‘Old West’ cattle drive leads 200 animals to safety in Texas after floodwaters trap herd

Threatening floodwaters in Texas prompted the rescue of at least 200 cattle Sunday as cowboys and law enforcement led the herd on a 9-mile journey described by residents as a “once-in-a-lifetime” spectacle.

In Liberty County, outside of Houston, the animals were stranded for days on a 50-acre piece of land in the Liberty Bell Ranch that had become a shrinking island as the Trinity River flooded.

More than 10 inches of rain has fallen during the last month over eastern Texas, with some areas receiving up to 20 inches, KHOU reports.

So local rancher Pat Henscey rounded up 150 cowboys, air boaters, volunteers and police officers to assist in a rescue effort that began Sunday morning, the Houston Chronicle reports.

The cows were urged through water, and calves that couldn’t swim were put on boats and carried to land. Some of the cattle drowned in deeper waters, although officials did not have an estimate as to how many.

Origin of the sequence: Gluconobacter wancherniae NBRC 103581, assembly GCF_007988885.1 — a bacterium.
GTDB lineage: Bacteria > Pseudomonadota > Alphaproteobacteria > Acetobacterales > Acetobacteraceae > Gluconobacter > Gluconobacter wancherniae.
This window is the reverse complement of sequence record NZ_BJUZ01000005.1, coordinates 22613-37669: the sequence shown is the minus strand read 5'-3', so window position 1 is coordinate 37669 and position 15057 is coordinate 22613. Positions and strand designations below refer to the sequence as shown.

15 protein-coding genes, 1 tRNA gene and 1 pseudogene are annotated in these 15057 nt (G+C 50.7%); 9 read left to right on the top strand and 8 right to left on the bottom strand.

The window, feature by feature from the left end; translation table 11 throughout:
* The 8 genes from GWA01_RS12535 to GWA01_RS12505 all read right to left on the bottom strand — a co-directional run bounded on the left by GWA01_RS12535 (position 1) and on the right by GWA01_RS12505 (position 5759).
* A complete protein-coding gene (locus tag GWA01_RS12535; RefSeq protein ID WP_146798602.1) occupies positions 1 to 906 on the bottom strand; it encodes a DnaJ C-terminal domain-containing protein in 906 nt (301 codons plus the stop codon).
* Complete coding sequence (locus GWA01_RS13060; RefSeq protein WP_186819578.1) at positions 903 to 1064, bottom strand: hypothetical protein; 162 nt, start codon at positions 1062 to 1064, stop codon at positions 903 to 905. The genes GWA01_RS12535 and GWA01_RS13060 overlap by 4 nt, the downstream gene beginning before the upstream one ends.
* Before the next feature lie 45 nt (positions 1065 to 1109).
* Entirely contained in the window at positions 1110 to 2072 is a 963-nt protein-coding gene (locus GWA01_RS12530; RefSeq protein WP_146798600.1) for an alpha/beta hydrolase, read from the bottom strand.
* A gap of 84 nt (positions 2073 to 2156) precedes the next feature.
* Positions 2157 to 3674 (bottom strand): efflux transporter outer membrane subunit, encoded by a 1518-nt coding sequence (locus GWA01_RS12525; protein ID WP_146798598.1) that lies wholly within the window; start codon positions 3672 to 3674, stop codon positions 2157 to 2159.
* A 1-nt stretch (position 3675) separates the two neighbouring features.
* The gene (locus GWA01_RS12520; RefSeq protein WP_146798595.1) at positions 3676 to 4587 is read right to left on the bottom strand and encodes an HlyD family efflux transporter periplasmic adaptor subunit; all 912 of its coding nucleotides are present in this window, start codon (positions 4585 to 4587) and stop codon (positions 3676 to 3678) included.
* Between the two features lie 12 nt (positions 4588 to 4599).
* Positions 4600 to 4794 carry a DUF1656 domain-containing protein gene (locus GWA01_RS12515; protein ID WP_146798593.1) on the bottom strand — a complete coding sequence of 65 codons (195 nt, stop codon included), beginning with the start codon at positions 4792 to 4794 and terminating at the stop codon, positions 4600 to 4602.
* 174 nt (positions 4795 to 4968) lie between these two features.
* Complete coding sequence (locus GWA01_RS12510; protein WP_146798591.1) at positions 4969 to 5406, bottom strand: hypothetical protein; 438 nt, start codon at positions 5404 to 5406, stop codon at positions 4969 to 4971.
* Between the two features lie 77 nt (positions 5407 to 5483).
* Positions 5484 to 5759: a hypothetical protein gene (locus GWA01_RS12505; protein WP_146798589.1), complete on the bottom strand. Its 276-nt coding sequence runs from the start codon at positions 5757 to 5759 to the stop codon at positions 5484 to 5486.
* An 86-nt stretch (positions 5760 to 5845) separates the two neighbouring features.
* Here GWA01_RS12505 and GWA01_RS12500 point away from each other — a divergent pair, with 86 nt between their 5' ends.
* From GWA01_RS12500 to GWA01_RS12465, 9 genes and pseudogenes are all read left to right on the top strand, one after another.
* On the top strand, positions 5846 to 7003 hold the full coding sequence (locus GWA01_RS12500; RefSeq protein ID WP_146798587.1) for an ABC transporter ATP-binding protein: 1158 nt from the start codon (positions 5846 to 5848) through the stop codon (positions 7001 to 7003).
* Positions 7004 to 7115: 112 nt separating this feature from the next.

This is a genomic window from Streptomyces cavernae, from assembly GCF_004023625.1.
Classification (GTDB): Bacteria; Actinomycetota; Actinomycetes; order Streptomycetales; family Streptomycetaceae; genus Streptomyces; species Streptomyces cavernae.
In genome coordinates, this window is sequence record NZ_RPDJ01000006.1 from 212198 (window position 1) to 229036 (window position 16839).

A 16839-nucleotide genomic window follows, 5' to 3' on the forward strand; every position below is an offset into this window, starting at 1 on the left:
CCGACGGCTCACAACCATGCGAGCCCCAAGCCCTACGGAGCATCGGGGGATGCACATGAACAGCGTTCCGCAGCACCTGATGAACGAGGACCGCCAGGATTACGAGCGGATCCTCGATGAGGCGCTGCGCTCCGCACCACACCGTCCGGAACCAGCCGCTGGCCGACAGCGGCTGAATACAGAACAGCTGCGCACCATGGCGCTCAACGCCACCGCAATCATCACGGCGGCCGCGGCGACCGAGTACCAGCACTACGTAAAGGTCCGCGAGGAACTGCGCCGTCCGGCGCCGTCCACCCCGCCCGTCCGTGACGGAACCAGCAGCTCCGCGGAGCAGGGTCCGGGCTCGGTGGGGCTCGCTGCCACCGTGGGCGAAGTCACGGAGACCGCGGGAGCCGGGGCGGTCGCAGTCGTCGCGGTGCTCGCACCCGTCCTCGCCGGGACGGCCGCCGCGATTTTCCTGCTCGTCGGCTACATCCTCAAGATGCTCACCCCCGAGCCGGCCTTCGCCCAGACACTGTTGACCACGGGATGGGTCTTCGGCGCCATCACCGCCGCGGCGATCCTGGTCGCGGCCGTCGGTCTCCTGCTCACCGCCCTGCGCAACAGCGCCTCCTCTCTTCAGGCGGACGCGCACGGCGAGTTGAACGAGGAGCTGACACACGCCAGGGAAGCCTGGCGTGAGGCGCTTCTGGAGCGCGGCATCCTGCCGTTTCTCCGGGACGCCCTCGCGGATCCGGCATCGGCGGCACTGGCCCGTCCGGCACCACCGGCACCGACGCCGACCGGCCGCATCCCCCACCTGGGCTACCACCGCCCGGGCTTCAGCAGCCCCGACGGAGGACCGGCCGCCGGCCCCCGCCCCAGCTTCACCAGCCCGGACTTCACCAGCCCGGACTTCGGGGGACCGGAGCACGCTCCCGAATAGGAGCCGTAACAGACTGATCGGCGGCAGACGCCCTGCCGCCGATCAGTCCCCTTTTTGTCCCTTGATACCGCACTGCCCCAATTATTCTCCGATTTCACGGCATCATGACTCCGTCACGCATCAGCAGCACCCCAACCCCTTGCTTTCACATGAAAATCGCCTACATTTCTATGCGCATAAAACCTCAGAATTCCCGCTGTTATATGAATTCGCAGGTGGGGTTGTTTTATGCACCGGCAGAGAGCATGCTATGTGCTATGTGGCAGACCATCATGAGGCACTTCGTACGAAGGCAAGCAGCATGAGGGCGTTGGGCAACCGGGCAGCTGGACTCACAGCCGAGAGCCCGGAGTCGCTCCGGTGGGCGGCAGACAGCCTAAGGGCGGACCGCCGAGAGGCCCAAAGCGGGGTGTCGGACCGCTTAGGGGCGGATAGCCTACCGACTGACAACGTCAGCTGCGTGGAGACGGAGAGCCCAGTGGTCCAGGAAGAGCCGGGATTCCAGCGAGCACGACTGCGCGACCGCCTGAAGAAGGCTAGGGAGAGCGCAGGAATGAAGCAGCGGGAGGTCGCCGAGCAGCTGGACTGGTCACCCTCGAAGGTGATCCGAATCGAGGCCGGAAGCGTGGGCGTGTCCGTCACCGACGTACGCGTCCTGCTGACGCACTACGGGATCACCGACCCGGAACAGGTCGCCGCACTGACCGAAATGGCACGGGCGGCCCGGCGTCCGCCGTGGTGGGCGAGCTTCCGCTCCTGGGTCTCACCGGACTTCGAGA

By the time the herd reached the town of Dayton, hundreds of people lined the streets to witness the event and take photos.

"It's not every day you see a cattle drive going through a major highway going through downtown,” Liberty County Sheriff's Capt. Ken DeFoor told the Houston Chronicle. “You see that in the movies, but you don't see that in real life anymore.”

Aaron Privett, who brought his fiancée and four daughters to see the herd, told KHOU that it is a “once-in-a-lifetime experience.”

"It's really a taste of the Old West coming back in here,” added resident Ricky Brown.

Nearly nine hours after the journey started, the cattle reached their stopping point at the CMC rail yards, and will stay there until floodwaters recede. At that point, the cattle will be transported back to the ranch by trailer.

"The cowboys did a tremendous job under some very difficult situations," DeFoor told the Houston Chronicle.